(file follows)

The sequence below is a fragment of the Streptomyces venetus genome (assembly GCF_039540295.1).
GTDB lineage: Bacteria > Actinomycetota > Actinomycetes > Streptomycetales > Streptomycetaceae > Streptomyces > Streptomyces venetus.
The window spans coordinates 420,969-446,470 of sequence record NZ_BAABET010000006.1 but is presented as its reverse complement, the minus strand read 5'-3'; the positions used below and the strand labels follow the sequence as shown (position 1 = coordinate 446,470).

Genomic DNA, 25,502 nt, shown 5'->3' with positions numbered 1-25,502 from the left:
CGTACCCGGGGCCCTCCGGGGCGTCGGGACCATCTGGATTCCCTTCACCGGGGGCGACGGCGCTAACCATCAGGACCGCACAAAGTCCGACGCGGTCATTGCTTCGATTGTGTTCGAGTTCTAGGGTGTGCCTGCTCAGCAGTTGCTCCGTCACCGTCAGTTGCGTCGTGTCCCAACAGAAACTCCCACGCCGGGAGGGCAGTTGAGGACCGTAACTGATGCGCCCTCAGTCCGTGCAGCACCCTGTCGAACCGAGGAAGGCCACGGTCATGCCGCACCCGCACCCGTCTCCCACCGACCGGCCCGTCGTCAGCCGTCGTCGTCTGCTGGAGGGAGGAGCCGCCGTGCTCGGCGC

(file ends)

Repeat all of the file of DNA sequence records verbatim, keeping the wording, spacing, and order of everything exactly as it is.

The sequence below is a fragment of the Streptomyces venetus genome (assembly GCF_039540295.1).
GTDB lineage: Bacteria > Actinomycetota > Actinomycetes > Streptomycetales > Streptomycetaceae > Streptomyces > Streptomyces venetus.
The window spans coordinates 420,969-446,470 of sequence record NZ_BAABET010000006.1 but is presented as its reverse complement, the minus strand read 5'-3'; the positions used below and the strand labels follow the sequence as shown (position 1 = coordinate 446,470).

Genomic DNA, 25,502 nt, shown 5'->3' with positions numbered 1-25,502 from the left:
CGTACCCGGGGCCCTCCGGGGCGTCGGGACCATCTGGATTCCCTTCACCGGGGGCGACGGCGCTAACCATCAGGACCGCACAAAGTCCGACGCGGTCATTGCTTCGATTGTGTTCGAGTTCTAGGGTGTGCCTGCTCAGCAGTTGCTCCGTCACCGTCAGTTGCGTCGTGTCCCAACAGAAACTCCCACGCCGGGAGGGCAGTTGAGGACCGTAACTGATGCGCCCTCAGTCCGTGCAGCACCCTGTCGAACCGAGGAAGGCCACGGTCATGCCGCACCCGCACCCGTCTCCCACCGACCGGCCCGTCGTCAGCCGTCGTCGTCTGCTGGAGGGAGGAGCCGCCGTGCTCGGCGC